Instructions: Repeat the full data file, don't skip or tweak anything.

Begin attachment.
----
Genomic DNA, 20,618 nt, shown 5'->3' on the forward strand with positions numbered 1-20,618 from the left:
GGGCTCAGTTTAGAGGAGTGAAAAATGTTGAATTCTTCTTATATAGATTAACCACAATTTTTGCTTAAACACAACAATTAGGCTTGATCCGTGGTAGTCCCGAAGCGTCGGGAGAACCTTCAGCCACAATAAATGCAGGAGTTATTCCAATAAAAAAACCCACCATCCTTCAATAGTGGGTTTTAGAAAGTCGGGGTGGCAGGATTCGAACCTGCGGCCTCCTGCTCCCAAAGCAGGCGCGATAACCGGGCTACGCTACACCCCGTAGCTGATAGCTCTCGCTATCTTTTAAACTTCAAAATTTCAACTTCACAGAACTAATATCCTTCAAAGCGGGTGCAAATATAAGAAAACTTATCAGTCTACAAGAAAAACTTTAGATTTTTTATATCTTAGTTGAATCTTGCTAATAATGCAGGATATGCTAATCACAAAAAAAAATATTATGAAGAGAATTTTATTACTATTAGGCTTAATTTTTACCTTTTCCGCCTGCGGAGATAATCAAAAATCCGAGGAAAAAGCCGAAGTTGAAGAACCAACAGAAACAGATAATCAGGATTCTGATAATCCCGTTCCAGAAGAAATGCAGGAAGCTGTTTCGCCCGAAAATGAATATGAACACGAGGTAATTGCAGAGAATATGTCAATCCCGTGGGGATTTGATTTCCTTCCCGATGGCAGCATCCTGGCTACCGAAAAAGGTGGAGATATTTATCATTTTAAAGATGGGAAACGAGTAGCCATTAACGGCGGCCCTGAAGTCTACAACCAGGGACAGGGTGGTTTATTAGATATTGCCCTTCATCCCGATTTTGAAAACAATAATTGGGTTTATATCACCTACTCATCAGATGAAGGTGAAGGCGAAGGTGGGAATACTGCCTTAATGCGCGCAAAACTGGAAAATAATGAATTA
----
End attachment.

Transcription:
Genomic DNA, 20,618 nt, shown 5'->3' on the forward strand with positions numbered 1-20,618 from the left:
GGGCTCAGTTTAGAGGAGTGAAAAATGTTGAATTCTTCTTATATAGATTAACCACAATTTTTGCTTAAACACAACAATTAGGCTTGATCCGTGGTAGTCCCGAAGCGTCGGGAGAACCTTCAGCCACAATAAATGCAGGAGTTATTCCAATAAAAAAACCCACCATCCTTCAATAGTGGGTTTTAGAAAGTCGGGGTGGCAGGATTCGAACCTGCGGCCTCCTGCTCCCAAAGCAGGCGCGATAACCGGGCTACGCTACACCCCGTAGCTGATAGCTCTCGCTATCTTTTAAACTTCAAAATTTCAACTTCACAGAACTAATATCCTTCAAAGCGGGTGCAAATATAAGAAAACTTATCAGTCTACAAGAAAAACTTTAGATTTTTTATATCTTAGTTGAATCTTGCTAATAATGCAGGATATGCTAATCACAAAAAAAAATATTATGAAGAGAATTTTATTACTATTAGGCTTAATTTTTACCTTTTCCGCCTGCGGAGATAATCAAAAATCCGAGGAAAAAGCCGAAGTTGAAGAACCAACAGAAACAGATAATCAGGATTCTGATAATCCCGTTCCAGAAGAAATGCAGGAAGCTGTTTCGCCCGAAAATGAATATGAACACGAGGTAATTGCAGAGAATATGTCAATCCCGTGGGGATTTGATTTCCTTCCCGATGGCAGCATCCTGGCTACCGAAAAAGGTGGAGATATTTATCATTTTAAAGATGGGAAACGAGTAGCCATTAACGGCGGCCCTGAAGTCTACAACCAGGGACAGGGTGGTTTATTAGATATTGCCCTTCATCCCGATTTTGAAAACAATAATTGGGTTTATATCACCTACTCATCAGATGAAGGTGAAGGCGAAGGTGGGAATACTGCCTTAATGCGCGCAAAACTGGAAAATAATGAATTA